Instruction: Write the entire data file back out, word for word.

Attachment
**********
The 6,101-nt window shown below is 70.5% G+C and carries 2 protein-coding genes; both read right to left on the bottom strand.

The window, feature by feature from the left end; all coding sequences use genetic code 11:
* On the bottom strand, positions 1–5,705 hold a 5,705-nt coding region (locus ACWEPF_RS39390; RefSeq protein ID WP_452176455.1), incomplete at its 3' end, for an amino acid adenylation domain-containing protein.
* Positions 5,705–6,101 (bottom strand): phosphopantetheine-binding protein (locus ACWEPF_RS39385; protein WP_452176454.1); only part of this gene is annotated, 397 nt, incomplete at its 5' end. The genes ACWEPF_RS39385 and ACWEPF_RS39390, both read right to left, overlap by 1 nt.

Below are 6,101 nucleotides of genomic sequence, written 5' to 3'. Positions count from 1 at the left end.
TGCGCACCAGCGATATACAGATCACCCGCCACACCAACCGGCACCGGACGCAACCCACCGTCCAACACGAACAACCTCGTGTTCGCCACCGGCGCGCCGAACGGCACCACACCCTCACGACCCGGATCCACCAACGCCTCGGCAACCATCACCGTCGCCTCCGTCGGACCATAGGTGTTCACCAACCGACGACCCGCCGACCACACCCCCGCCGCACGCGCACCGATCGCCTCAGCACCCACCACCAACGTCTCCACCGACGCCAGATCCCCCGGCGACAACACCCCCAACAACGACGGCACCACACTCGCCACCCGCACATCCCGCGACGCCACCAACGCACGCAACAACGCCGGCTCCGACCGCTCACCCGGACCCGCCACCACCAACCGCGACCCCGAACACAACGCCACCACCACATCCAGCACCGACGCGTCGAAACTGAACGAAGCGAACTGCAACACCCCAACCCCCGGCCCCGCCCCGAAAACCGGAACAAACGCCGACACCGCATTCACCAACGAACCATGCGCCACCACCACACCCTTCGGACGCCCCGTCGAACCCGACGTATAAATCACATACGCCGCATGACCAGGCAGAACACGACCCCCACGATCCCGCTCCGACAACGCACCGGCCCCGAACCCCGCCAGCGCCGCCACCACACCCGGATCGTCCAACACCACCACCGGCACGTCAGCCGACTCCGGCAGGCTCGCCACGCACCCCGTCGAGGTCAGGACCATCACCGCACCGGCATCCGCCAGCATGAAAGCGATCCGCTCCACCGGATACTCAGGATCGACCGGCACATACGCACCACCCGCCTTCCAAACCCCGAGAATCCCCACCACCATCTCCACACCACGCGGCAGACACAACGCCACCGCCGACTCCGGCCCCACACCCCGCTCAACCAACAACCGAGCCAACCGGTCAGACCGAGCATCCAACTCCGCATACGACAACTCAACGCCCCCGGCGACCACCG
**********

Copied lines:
The 6,101-nt window shown below is 70.5% G+C and carries 2 protein-coding genes; both read right to left on the bottom strand.

The window, feature by feature from the left end; all coding sequences use genetic code 11:
* On the bottom strand, positions 1–5,705 hold a 5,705-nt coding region (locus ACWEPF_RS39390; RefSeq protein ID WP_452176455.1), incomplete at its 3' end, for an amino acid adenylation domain-containing protein.
* Positions 5,705–6,101 (bottom strand): phosphopantetheine-binding protein (locus ACWEPF_RS39385; protein WP_452176454.1); only part of this gene is annotated, 397 nt, incomplete at its 5' end. The genes ACWEPF_RS39385 and ACWEPF_RS39390, both read right to left, overlap by 1 nt.

Below are 6,101 nucleotides of genomic sequence, written 5' to 3'. Positions count from 1 at the left end.
TGCGCACCAGCGATATACAGATCACCCGCCACACCAACCGGCACCGGACGCAACCCACCGTCCAACACGAACAACCTCGTGTTCGCCACCGGCGCGCCGAACGGCACCACACCCTCACGACCCGGATCCACCAACGCCTCGGCAACCATCACCGTCGCCTCCGTCGGACCATAGGTGTTCACCAACCGACGACCCGCCGACCACACCCCCGCCGCACGCGCACCGATCGCCTCAGCACCCACCACCAACGTCTCCACCGACGCCAGATCCCCCGGCGACAACACCCCCAACAACGACGGCACCACACTCGCCACCCGCACATCCCGCGACGCCACCAACGCACGCAACAACGCCGGCTCCGACCGCTCACCCGGACCCGCCACCACCAACCGCGACCCCGAACACAACGCCACCACCACATCCAGCACCGACGCGTCGAAACTGAACGAAGCGAACTGCAACACCCCAACCCCCGGCCCCGCCCCGAAAACCGGAACAAACGCCGACACCGCATTCACCAACGAACCATGCGCCACCACCACACCCTTCGGACGCCCCGTCGAACCCGACGTATAAATCACATACGCCGCATGACCAGGCAGAACACGACCCCCACGATCCCGCTCCGACAACGCACCGGCCCCGAACCCCGCCAGCGCCGCCACCACACCCGGATCGTCCAACACCACCACCGGCACGTCAGCCGACTCCGGCAGGCTCGCCACGCACCCCGTCGAGGTCAGGACCATCACCGCACCGGCATCCGCCAGCATGAAAGCGATCCGCTCCACCGGATACTCAGGATCGACCGGCACATACGCACCACCCGCCTTCCAAACCCCGAGAATCCCCACCACCATCTCCACACCACGCGGCAGACACAACGCCACCGCCGACTCCGGCCCCACACCCCGCTCAACCAACAACCGAGCCAACCGGTCAGACCGAGCATCCAACTCCGCATACGACAACTCAACGCCCCCGGCGACCACCG